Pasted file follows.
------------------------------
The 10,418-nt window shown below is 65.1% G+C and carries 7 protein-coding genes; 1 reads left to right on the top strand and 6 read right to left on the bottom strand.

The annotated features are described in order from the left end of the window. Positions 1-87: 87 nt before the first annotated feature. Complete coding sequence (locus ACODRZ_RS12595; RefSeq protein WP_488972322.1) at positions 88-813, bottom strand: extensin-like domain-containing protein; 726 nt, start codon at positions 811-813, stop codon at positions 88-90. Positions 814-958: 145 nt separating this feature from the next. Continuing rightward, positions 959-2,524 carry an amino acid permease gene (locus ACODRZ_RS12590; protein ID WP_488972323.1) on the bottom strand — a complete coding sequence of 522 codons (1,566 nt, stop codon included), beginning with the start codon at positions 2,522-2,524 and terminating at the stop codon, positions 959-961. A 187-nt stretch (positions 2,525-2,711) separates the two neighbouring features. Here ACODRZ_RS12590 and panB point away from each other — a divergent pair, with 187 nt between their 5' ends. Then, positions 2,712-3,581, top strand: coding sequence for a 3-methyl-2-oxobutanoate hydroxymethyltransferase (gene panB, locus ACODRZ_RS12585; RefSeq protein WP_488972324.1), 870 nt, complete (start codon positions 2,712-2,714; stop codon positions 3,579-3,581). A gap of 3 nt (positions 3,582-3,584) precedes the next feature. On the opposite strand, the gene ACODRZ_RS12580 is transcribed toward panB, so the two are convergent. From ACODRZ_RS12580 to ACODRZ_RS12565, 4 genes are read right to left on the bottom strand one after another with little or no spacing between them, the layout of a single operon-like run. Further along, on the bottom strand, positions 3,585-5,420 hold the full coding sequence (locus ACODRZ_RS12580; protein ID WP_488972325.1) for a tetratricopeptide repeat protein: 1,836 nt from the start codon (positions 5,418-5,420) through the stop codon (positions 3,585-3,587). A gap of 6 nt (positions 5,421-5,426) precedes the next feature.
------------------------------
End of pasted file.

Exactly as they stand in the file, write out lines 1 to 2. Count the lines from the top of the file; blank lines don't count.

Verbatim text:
The 10,418-nt window shown below is 65.1% G+C and carries 7 protein-coding genes; 1 reads left to right on the top strand and 6 read right to left on the bottom strand.

The annotated features are described in order from the left end of the window. Positions 1-87: 87 nt before the first annotated feature. Complete coding sequence (locus ACODRZ_RS12595; RefSeq protein WP_488972322.1) at positions 88-813, bottom strand: extensin-like domain-containing protein; 726 nt, start codon at positions 811-813, stop codon at positions 88-90. Positions 814-958: 145 nt separating this feature from the next. Continuing rightward, positions 959-2,524 carry an amino acid permease gene (locus ACODRZ_RS12590; protein ID WP_488972323.1) on the bottom strand — a complete coding sequence of 522 codons (1,566 nt, stop codon included), beginning with the start codon at positions 2,522-2,524 and terminating at the stop codon, positions 959-961. A 187-nt stretch (positions 2,525-2,711) separates the two neighbouring features. Here ACODRZ_RS12590 and panB point away from each other — a divergent pair, with 187 nt between their 5' ends. Then, positions 2,712-3,581, top strand: coding sequence for a 3-methyl-2-oxobutanoate hydroxymethyltransferase (gene panB, locus ACODRZ_RS12585; RefSeq protein WP_488972324.1), 870 nt, complete (start codon positions 2,712-2,714; stop codon positions 3,579-3,581). A gap of 3 nt (positions 3,582-3,584) precedes the next feature. On the opposite strand, the gene ACODRZ_RS12580 is transcribed toward panB, so the two are convergent. From ACODRZ_RS12580 to ACODRZ_RS12565, 4 genes are read right to left on the bottom strand one after another with little or no spacing between them, the layout of a single operon-like run. Further along, on the bottom strand, positions 3,585-5,420 hold the full coding sequence (locus ACODRZ_RS12580; protein ID WP_488972325.1) for a tetratricopeptide repeat protein: 1,836 nt from the start codon (positions 5,418-5,420) through the stop codon (positions 3,585-3,587). A gap of 6 nt (positions 5,421-5,426) precedes the next feature.